How ecommerce supplements traditional B2B sales channels

Sonia Slattery

18 October 02020

eCommerce is booming, and it’s not only consumers who are flocking online to book, order, subscribe and buy. Business customers are ready and willing to purchase online too. In this blog we look at the growing demand for B2B ecommerce, and how and why NZ businesses should consider supplementing their traditional sales channels with online, direct-to-customer ecommerce solutions.

The business case for B2B ecommerce

If Covid has taught us anything, it’s that anything can happen! For many businesses, the shock of the pandemic has put traditional sales channels under the microscope as, around the globe, people, technology and processes struggle with social distancing, lockdowns and changing customer demands. 

For many, the idea of ecommerce has been ‘percolating’ for some time, and Covid has simply fast-tracked the need to diversify. In fact, the B2B ecommerce trend has been gaining momentum long before Covid: 

The B2B landscape is older than we think with 78% of B2B retailers saying they have been selling online for 2-5 years. (BigCommerce, 2019).

The reasons for including eCommerce in your mix of B2B sales channels can vary:

  • Diversification of product offering 

  • Introduction of D2C channel as a new revenue stream

  • CX improvement - reduce friction for customers by enabling self-service 

  • Reach customers anywhere, anytime

  • Digital transformation may have enabled an eCommerce offering previously not possible due to legacy systems and processes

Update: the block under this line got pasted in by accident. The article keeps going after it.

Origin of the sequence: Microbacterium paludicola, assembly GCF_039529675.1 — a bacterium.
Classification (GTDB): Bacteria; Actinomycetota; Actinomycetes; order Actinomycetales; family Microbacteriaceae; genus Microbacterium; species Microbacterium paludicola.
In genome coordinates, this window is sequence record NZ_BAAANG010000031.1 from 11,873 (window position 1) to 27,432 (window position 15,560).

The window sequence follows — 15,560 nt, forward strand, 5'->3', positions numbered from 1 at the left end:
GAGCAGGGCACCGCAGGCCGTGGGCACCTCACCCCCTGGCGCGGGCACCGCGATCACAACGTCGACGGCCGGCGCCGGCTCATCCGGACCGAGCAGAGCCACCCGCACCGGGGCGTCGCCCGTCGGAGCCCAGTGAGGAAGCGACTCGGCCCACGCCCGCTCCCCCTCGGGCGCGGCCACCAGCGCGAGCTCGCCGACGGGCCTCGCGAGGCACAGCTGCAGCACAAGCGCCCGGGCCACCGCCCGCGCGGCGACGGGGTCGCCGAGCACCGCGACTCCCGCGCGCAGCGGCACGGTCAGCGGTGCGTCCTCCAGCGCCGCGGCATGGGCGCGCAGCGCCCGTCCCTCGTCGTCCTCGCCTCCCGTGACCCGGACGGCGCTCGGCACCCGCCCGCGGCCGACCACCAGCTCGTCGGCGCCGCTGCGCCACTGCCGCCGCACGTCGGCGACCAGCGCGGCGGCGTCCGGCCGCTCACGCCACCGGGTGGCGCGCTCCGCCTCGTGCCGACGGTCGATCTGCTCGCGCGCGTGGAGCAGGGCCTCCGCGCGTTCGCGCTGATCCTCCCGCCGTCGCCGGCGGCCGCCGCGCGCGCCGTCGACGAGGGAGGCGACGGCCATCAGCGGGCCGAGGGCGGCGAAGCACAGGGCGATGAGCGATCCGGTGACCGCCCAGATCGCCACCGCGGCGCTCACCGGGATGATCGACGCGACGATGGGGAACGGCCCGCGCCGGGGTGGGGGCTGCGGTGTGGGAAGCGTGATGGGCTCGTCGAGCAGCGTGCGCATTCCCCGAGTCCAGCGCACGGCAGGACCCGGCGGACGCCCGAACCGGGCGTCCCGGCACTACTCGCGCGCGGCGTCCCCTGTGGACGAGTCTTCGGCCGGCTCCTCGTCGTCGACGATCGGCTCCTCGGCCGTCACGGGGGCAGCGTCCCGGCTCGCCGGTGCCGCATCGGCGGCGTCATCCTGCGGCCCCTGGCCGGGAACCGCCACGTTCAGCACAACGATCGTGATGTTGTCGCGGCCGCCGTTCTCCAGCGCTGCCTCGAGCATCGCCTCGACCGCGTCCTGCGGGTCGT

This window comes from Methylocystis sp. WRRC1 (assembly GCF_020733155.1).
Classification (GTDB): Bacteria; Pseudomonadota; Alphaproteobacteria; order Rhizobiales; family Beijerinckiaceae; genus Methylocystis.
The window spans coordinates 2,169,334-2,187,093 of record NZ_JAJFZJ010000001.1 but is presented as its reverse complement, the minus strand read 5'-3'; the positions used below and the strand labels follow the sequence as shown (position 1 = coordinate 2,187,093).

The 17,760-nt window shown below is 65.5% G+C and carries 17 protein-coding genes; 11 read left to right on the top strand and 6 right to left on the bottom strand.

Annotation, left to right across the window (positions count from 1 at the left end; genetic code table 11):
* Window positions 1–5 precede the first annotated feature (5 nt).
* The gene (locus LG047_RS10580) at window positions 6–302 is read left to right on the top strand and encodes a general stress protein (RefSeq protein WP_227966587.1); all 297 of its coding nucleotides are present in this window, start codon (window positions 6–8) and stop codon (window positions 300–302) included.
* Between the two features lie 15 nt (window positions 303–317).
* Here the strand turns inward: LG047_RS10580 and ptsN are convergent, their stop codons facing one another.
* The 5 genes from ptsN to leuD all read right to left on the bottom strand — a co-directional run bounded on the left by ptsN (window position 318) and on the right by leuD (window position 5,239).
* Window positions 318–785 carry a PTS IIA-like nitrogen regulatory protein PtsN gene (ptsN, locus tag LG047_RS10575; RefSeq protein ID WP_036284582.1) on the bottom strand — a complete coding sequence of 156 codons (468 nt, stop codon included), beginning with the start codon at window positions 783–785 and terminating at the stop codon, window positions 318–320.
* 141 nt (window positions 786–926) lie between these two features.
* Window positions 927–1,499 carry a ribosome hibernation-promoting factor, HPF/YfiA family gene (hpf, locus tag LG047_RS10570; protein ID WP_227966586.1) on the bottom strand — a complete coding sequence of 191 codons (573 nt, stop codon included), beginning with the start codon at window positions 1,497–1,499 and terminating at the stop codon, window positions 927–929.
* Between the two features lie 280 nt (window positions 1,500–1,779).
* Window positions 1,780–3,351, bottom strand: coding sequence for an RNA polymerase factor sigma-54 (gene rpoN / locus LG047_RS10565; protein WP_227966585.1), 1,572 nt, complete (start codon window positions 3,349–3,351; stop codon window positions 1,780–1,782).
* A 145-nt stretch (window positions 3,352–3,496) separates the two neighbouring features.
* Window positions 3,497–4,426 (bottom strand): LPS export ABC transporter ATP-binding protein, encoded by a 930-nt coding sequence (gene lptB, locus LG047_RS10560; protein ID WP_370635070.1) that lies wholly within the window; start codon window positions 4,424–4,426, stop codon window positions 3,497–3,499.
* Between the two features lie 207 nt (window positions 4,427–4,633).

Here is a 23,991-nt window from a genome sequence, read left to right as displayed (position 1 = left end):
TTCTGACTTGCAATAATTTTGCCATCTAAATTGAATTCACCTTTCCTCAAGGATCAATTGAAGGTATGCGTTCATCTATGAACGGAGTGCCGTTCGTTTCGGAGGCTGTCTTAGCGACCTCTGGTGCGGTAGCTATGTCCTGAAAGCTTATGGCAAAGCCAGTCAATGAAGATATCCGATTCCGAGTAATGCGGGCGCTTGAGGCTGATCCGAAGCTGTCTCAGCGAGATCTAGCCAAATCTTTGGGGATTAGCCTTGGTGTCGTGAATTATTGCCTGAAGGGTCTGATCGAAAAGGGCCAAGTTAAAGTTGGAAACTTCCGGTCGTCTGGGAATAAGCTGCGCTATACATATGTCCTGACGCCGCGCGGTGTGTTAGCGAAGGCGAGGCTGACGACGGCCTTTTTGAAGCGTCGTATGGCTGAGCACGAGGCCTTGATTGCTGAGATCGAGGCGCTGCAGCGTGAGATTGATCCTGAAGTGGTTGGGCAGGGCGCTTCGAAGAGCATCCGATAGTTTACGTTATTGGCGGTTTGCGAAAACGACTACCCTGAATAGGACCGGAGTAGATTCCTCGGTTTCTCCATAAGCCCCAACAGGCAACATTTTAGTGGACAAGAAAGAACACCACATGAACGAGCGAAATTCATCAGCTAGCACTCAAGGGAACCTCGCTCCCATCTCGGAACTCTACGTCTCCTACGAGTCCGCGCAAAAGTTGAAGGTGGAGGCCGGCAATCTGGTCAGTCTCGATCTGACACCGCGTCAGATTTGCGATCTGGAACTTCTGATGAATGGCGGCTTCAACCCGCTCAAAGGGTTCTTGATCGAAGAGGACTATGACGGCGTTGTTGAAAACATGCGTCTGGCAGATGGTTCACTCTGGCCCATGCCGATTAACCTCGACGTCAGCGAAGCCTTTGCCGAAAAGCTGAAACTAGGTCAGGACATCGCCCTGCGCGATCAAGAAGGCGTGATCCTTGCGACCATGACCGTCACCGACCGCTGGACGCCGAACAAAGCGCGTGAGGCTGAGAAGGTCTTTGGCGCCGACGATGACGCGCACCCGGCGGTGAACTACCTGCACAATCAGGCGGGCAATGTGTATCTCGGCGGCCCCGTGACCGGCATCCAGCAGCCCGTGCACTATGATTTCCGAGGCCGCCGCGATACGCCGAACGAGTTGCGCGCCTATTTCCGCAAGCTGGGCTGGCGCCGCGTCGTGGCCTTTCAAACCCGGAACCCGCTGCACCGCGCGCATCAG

• A desire to retain and better service repeat customers

  • A desire to improve efficiency and reduce costs

  • Customer demand and competitive threat may be driving a change in purchase behaviours.

B2B vs B2C online buying behaviours are different
Business people are people too. As B2B customers become more accustomed to making business purchases online, they expect the same experience they get as a consumer from a ‘UX’ perspective. However, the B2B online purchasing process is not the same as B2C. 

B2C Buyers:

  • Emotive, in-the-moment purchase decisions

  • Complex price search and product comparison  

  • Value an immersive multichannel purchase experience 

  • Motivations are often aspirational.

B2B Buyers:

  • Rational, business-based decisions

  • Product comparisons based on features and technical specifications

  • Pricing (and discounts) often bound by contract

  • Value is placed on simplicity, agility and saving time.


In addition, business customers may have multiple people involved in the purchase decision and much longer buying processes.

Therefore, in order to develop an appropriate B2B ecommerce strategy for your business, it’s vital to have an intimate understanding of your buyers, their journey to purchase, their influencers and ‘moment of purchase’ triggers.

Benefits of offering online purchase channels for your B2B customers

Like any sales channel, ecommerce provides an opportunity to acquire new customers, while retaining and growing loyalty with existing customers.